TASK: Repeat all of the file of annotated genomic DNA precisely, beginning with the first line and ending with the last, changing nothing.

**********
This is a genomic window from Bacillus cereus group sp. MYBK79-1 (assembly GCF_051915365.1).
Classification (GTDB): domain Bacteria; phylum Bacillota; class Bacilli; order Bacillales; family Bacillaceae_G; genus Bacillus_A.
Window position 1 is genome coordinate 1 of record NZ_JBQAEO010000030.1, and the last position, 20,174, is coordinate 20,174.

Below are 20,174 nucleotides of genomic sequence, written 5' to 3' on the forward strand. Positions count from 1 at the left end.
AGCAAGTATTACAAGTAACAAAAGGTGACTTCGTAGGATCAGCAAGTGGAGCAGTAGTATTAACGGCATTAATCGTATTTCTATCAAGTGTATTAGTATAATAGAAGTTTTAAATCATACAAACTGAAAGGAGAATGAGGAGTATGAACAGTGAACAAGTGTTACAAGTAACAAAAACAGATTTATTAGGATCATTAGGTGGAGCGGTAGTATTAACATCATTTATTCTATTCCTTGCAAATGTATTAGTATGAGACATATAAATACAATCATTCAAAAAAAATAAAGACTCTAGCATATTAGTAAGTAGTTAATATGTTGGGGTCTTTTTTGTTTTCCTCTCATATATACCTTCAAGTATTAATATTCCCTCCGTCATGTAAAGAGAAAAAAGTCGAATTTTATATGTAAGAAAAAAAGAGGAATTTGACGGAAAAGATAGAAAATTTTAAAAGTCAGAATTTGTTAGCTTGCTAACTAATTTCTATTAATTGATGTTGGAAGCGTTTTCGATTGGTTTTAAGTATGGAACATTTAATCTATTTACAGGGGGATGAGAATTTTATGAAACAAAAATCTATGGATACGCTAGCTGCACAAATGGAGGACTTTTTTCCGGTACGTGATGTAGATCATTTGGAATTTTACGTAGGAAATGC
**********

This is a genomic window from Bacillus cereus group sp. MYBK79-1 (assembly GCF_051915365.1).
Classification (GTDB): domain Bacteria; phylum Bacillota; class Bacilli; order Bacillales; family Bacillaceae_G; genus Bacillus_A.
Window position 1 is genome coordinate 1 of record NZ_JBQAEO010000030.1, and the last position, 20,174, is coordinate 20,174.

Below are 20,174 nucleotides of genomic sequence, written 5' to 3' on the forward strand. Positions count from 1 at the left end.
AGCAAGTATTACAAGTAACAAAAGGTGACTTCGTAGGATCAGCAAGTGGAGCAGTAGTATTAACGGCATTAATCGTATTTCTATCAAGTGTATTAGTATAATAGAAGTTTTAAATCATACAAACTGAAAGGAGAATGAGGAGTATGAACAGTGAACAAGTGTTACAAGTAACAAAAACAGATTTATTAGGATCATTAGGTGGAGCGGTAGTATTAACATCATTTATTCTATTCCTTGCAAATGTATTAGTATGAGACATATAAATACAATCATTCAAAAAAAATAAAGACTCTAGCATATTAGTAAGTAGTTAATATGTTGGGGTCTTTTTTGTTTTCCTCTCATATATACCTTCAAGTATTAATATTCCCTCCGTCATGTAAAGAGAAAAAAGTCGAATTTTATATGTAAGAAAAAAAGAGGAATTTGACGGAAAAGATAGAAAATTTTAAAAGTCAGAATTTGTTAGCTTGCTAACTAATTTCTATTAATTGATGTTGGAAGCGTTTTCGATTGGTTTTAAGTATGGAACATTTAATCTATTTACAGGGGGATGAGAATTTTATGAAACAAAAATCTATGGATACGCTAGCTGCACAAATGGAGGACTTTTTTCCGGTACGTGATGTAGATCATTTGGAATTTTACGTAGGAAATGC